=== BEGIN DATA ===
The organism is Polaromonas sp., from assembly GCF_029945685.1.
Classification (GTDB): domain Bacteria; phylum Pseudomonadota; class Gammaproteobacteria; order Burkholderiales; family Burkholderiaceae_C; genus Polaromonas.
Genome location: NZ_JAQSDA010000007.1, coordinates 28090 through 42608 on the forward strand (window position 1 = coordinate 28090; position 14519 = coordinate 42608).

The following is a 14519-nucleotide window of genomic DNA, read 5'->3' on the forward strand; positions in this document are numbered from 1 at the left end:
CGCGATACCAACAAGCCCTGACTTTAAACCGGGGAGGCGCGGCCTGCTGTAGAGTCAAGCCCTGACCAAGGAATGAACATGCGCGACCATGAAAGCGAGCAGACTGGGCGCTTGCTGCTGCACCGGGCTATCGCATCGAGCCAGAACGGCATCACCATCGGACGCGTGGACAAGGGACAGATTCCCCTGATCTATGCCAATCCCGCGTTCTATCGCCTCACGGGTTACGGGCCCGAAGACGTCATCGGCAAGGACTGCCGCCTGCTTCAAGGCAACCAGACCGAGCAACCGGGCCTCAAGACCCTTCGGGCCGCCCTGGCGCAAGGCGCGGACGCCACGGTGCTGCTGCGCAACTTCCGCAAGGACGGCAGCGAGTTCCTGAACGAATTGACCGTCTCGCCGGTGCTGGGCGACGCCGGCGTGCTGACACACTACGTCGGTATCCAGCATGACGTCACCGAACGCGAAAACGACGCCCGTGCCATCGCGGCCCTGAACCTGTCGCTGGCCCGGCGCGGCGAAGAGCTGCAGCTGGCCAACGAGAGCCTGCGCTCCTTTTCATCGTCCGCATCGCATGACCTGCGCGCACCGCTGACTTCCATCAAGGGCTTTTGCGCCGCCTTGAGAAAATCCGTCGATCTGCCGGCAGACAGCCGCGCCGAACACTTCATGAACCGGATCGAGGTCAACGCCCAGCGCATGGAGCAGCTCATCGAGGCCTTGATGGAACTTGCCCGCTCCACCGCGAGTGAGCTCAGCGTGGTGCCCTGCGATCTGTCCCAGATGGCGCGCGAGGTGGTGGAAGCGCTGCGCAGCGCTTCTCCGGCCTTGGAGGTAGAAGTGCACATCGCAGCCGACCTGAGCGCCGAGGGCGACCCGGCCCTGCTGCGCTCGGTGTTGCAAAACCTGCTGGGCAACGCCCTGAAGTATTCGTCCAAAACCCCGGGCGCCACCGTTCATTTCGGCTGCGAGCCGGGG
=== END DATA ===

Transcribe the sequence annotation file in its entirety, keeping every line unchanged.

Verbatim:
The organism is Polaromonas sp., from assembly GCF_029945685.1.
Classification (GTDB): domain Bacteria; phylum Pseudomonadota; class Gammaproteobacteria; order Burkholderiales; family Burkholderiaceae_C; genus Polaromonas.
Genome location: NZ_JAQSDA010000007.1, coordinates 28090 through 42608 on the forward strand (window position 1 = coordinate 28090; position 14519 = coordinate 42608).

The following is a 14519-nucleotide window of genomic DNA, read 5'->3' on the forward strand; positions in this document are numbered from 1 at the left end:
CGCGATACCAACAAGCCCTGACTTTAAACCGGGGAGGCGCGGCCTGCTGTAGAGTCAAGCCCTGACCAAGGAATGAACATGCGCGACCATGAAAGCGAGCAGACTGGGCGCTTGCTGCTGCACCGGGCTATCGCATCGAGCCAGAACGGCATCACCATCGGACGCGTGGACAAGGGACAGATTCCCCTGATCTATGCCAATCCCGCGTTCTATCGCCTCACGGGTTACGGGCCCGAAGACGTCATCGGCAAGGACTGCCGCCTGCTTCAAGGCAACCAGACCGAGCAACCGGGCCTCAAGACCCTTCGGGCCGCCCTGGCGCAAGGCGCGGACGCCACGGTGCTGCTGCGCAACTTCCGCAAGGACGGCAGCGAGTTCCTGAACGAATTGACCGTCTCGCCGGTGCTGGGCGACGCCGGCGTGCTGACACACTACGTCGGTATCCAGCATGACGTCACCGAACGCGAAAACGACGCCCGTGCCATCGCGGCCCTGAACCTGTCGCTGGCCCGGCGCGGCGAAGAGCTGCAGCTGGCCAACGAGAGCCTGCGCTCCTTTTCATCGTCCGCATCGCATGACCTGCGCGCACCGCTGACTTCCATCAAGGGCTTTTGCGCCGCCTTGAGAAAATCCGTCGATCTGCCGGCAGACAGCCGCGCCGAACACTTCATGAACCGGATCGAGGTCAACGCCCAGCGCATGGAGCAGCTCATCGAGGCCTTGATGGAACTTGCCCGCTCCACCGCGAGTGAGCTCAGCGTGGTGCCCTGCGATCTGTCCCAGATGGCGCGCGAGGTGGTGGAAGCGCTGCGCAGCGCTTCTCCGGCCTTGGAGGTAGAAGTGCACATCGCAGCCGACCTGAGCGCCGAGGGCGACCCGGCCCTGCTGCGCTCGGTGTTGCAAAACCTGCTGGGCAACGCCCTGAAGTATTCGTCCAAAACCCCGGGCGCCACCGTTCATTTCGGCTGCGAGCCGGGG